It must be a lot of fun to be Magnus Carlsen of Norway.
Saturday November 24, 2012 7:29 AM
Shelby Lyman  

At 22, he is the highest-rated grandmaster in the world — a status he first achieved in 2010 at the age of 19 years, 32 days.

No one has accomplished that honor at a younger age.

The closest to Carlsen is former champion Garry Kasparov, who first topped the World Chess Federation rating list in 1984 at 20 years, 263 days.

Carlsen not only is No. 1 but he is already leaving in his wake a large number of exceptional talents, including the current world champion, Viswanathan Anand, and former champion Vladimir Kramnik — both chess geniuses by ordinary measures.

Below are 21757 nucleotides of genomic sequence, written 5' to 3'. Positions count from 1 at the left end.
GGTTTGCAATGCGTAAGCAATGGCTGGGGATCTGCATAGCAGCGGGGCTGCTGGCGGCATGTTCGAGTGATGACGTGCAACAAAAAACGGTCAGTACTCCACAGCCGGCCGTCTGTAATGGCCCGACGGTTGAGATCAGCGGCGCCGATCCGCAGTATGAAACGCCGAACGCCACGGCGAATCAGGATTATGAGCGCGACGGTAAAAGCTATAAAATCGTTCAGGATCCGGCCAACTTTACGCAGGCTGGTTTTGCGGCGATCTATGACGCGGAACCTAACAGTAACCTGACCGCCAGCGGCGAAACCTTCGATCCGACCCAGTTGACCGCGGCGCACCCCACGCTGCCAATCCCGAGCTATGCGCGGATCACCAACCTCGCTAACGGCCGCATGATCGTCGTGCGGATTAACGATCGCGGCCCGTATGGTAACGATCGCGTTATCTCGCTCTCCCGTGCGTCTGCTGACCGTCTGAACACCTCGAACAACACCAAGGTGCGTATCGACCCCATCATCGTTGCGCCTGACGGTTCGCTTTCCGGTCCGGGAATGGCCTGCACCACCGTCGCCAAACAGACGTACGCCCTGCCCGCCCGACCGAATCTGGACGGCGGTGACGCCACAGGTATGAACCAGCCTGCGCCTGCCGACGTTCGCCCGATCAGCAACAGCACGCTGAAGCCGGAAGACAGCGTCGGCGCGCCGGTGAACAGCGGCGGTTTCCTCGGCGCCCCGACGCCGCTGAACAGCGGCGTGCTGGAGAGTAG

With a World Chess Federation rating of 2843, Carlsen is increasingly broadening the gap between himself and the two older stars (Kramnik is presently rated at 2795; Anand, 2775).

Because chess players’ skills tend to max out during their mid-30s, the ratings gap will almost certainly grow. Anand is 42; Kramnik, 37. Carlsen’s precociousness partly reflects the likelihood that, with the aid of computer technology, he has surveyed many thousands of games more than Kasparov, Anand and Kramnik had at the same age.

Only youthful players such as fifth-ranked Fabiano Caruana, who is 22, are likely to challenge him.


Chess Daily News from Susan Polgar
Tags: ,
Share: 0